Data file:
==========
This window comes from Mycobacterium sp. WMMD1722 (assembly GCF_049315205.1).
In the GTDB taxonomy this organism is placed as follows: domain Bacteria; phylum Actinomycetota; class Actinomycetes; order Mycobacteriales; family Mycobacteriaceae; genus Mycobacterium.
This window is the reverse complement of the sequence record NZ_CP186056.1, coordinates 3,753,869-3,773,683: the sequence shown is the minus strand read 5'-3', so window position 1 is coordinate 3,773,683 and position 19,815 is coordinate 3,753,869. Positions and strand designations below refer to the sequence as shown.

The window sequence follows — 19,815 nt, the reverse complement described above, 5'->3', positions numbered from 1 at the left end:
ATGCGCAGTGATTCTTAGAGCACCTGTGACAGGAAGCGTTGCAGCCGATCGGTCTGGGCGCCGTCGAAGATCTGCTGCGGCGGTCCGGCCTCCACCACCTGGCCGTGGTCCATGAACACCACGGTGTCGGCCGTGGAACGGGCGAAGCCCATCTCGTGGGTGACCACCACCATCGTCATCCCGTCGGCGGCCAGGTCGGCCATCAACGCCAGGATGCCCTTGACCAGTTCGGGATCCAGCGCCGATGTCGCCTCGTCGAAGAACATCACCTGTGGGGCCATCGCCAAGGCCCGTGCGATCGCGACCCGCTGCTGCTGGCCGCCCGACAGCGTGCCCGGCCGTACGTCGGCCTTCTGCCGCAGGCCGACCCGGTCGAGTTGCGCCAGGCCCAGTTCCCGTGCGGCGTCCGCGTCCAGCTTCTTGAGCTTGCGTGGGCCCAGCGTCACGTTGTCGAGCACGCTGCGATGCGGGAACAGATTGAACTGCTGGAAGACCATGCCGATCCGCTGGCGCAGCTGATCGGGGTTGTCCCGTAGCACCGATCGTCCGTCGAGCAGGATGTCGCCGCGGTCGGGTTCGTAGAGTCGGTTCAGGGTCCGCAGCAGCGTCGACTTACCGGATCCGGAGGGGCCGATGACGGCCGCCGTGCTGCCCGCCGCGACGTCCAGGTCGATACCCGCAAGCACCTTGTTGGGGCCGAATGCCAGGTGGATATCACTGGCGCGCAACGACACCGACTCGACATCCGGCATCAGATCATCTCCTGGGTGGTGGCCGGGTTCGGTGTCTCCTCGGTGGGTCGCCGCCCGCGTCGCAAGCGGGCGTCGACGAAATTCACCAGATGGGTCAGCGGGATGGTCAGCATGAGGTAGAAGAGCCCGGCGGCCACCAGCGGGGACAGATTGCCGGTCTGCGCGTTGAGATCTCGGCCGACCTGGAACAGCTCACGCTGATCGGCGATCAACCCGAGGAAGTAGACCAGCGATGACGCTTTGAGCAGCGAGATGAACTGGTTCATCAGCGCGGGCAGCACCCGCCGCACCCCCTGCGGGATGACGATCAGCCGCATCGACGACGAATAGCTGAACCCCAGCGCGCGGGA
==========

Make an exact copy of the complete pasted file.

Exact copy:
This window comes from Mycobacterium sp. WMMD1722 (assembly GCF_049315205.1).
In the GTDB taxonomy this organism is placed as follows: domain Bacteria; phylum Actinomycetota; class Actinomycetes; order Mycobacteriales; family Mycobacteriaceae; genus Mycobacterium.
This window is the reverse complement of the sequence record NZ_CP186056.1, coordinates 3,753,869-3,773,683: the sequence shown is the minus strand read 5'-3', so window position 1 is coordinate 3,773,683 and position 19,815 is coordinate 3,753,869. Positions and strand designations below refer to the sequence as shown.

The window sequence follows — 19,815 nt, the reverse complement described above, 5'->3', positions numbered from 1 at the left end:
ATGCGCAGTGATTCTTAGAGCACCTGTGACAGGAAGCGTTGCAGCCGATCGGTCTGGGCGCCGTCGAAGATCTGCTGCGGCGGTCCGGCCTCCACCACCTGGCCGTGGTCCATGAACACCACGGTGTCGGCCGTGGAACGGGCGAAGCCCATCTCGTGGGTGACCACCACCATCGTCATCCCGTCGGCGGCCAGGTCGGCCATCAACGCCAGGATGCCCTTGACCAGTTCGGGATCCAGCGCCGATGTCGCCTCGTCGAAGAACATCACCTGTGGGGCCATCGCCAAGGCCCGTGCGATCGCGACCCGCTGCTGCTGGCCGCCCGACAGCGTGCCCGGCCGTACGTCGGCCTTCTGCCGCAGGCCGACCCGGTCGAGTTGCGCCAGGCCCAGTTCCCGTGCGGCGTCCGCGTCCAGCTTCTTGAGCTTGCGTGGGCCCAGCGTCACGTTGTCGAGCACGCTGCGATGCGGGAACAGATTGAACTGCTGGAAGACCATGCCGATCCGCTGGCGCAGCTGATCGGGGTTGTCCCGTAGCACCGATCGTCCGTCGAGCAGGATGTCGCCGCGGTCGGGTTCGTAGAGTCGGTTCAGGGTCCGCAGCAGCGTCGACTTACCGGATCCGGAGGGGCCGATGACGGCCGCCGTGCTGCCCGCCGCGACGTCCAGGTCGATACCCGCAAGCACCTTGTTGGGGCCGAATGCCAGGTGGATATCACTGGCGCGCAACGACACCGACTCGACATCCGGCATCAGATCATCTCCTGGGTGGTGGCCGGGTTCGGTGTCTCCTCGGTGGGTCGCCGCCCGCGTCGCAAGCGGGCGTCGACGAAATTCACCAGATGGGTCAGCGGGATGGTCAGCATGAGGTAGAAGAGCCCGGCGGCCACCAGCGGGGACAGATTGCCGGTCTGCGCGTTGAGATCTCGGCCGACCTGGAACAGCTCACGCTGATCGGCGATCAACCCGAGGAAGTAGACCAGCGATGACGCTTTGAGCAGCGAGATGAACTGGTTCATCAGCGCGGGCAGCACCCGCCGCACCCCCTGCGGGATGACGATCAGCCGCATCGACGACGAATAGCTGAACCCCAGCGCGCGGGA